No code? More supervision!

Student associations who refuse to sign the RUG’s code of conduct will most likely receive extra supervision.
By Peter Keizer / Translation by Alain Reniers

RUG president Sibrand Poppema stated this during the University Council meeting on Thursday. According the university director, additional supervision is the logical result for associations who ‘shirk the standards’.

Together with the Hanze University of Applied Sciences, the RUG drew up a code of conduct for the introduction periods and sent it to the student associations this month. Associations who sign the code promise to create a safe and familiar environment for students, to denounce violence, intimidation and discrimination and to report incidents to the university. However, signing the code is not mandatory.

Poppema has not yet received any signals pointing to associations that do not want to sign the code. ‘Should this be the case, however, then we need to think about the consequences thereof’, he said.


Among other things, the code ends the confidentiality imposed on prospective members by some of the associations on the content of the introduction. Physical or mental violence is also prohibited and association boards are obliged to report matters to the police if there is cause to do so. The university board can also report incidents to the police.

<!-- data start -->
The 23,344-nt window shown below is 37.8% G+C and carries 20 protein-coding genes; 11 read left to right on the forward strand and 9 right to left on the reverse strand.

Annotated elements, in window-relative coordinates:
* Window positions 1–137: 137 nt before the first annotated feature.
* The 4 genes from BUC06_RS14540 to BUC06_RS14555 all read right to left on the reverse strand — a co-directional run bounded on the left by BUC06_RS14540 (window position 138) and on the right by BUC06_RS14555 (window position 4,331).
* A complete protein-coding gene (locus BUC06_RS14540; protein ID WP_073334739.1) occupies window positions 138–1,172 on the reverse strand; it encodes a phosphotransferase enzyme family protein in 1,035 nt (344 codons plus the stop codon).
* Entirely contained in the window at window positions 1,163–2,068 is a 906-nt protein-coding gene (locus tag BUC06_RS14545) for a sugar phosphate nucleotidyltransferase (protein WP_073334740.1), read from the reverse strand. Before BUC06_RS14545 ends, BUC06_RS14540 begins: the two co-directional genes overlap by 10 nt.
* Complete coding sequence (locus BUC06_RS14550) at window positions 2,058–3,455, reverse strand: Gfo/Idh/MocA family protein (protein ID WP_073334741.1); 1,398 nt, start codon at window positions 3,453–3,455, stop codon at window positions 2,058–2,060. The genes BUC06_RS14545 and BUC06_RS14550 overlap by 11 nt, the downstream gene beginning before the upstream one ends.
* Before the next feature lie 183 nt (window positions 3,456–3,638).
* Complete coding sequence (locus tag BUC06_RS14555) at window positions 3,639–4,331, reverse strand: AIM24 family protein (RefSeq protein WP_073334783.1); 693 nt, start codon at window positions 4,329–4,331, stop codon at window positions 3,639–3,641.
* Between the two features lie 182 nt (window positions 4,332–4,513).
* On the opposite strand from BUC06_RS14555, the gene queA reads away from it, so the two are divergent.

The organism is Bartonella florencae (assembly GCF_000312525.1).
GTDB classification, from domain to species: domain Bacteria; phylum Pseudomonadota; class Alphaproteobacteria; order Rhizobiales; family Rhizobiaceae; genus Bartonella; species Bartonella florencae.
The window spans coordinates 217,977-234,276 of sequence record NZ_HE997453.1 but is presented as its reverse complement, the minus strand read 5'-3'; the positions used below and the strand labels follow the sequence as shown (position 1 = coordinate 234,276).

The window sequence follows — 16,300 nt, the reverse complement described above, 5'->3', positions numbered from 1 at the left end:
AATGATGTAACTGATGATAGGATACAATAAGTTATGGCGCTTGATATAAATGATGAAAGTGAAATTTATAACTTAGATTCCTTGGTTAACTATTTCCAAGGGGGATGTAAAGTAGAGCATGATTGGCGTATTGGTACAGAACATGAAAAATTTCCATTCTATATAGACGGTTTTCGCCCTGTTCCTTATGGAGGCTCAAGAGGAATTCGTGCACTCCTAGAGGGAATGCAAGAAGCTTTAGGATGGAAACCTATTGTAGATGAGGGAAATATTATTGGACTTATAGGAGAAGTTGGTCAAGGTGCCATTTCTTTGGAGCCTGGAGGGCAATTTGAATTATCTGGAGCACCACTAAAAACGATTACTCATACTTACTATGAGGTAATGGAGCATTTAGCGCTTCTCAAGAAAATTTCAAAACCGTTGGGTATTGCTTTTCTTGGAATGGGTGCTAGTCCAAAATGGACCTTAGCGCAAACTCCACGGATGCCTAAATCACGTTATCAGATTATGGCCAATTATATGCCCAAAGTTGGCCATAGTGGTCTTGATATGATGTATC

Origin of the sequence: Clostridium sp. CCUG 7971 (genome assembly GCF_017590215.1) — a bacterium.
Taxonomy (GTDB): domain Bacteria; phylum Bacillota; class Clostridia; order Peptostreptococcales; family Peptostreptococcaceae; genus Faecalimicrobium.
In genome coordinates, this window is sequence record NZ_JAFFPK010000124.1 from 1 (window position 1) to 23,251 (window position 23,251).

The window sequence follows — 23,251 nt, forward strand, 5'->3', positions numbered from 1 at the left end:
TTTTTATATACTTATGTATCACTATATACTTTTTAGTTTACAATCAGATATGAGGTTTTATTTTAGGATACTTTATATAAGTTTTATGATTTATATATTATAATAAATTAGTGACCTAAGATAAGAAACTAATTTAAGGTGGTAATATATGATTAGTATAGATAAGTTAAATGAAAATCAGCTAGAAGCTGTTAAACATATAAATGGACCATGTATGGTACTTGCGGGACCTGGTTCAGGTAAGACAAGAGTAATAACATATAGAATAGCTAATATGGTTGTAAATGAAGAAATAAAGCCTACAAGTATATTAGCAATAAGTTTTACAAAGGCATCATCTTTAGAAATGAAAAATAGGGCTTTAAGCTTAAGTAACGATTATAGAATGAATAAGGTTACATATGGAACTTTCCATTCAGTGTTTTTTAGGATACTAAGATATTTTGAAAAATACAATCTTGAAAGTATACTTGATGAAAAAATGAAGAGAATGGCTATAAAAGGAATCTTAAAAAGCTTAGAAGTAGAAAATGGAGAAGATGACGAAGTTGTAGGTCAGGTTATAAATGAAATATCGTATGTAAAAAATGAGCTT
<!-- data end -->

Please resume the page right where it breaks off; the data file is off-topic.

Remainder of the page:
‘What I don’t want happening are things like humiliation. I consider that to be the essence of hazing’, Poppema told the council on Thursday. ‘I absolutely don’t want to see that and we are not going to allow it any more. Any reports of this will have immediate consequences.’


The Personnel Faction wonders whether the code of conduct will result in anything. ‘I have my doubts about this’, group chairman Bart Beijer said. Prior regulations also had little effect, he says. ‘Why would this be any different now?’

Beijer wonders among other things whether the confidential advisers that the associations have to appoint according to the code will have any effect. His group puts more faith in an external confidential adviser where students and parents can go with a complaint.

‘I’m not saying that this will fix everything’, Poppema responded. ‘But by having the associations sign this code every year and having them go through an accreditation process every three years, there is less of a chance of things slipping back to the old situation over the years.’

The RUG president thinks that the code will have an effect, because the board members will have to sign it and are liable. ‘However, we are not changing the associations. We can only impose rules. That internal change has to come from them’, he says.


It is expected that the report of the accreditation committee investigating the culture at student association Vindicat will be released this month. Poppema does not know when this report will come out: ‘Standards and values, that’s what accreditation is about. That’s quite difficult. I hope to say more about it next week, but I’m not sure.’


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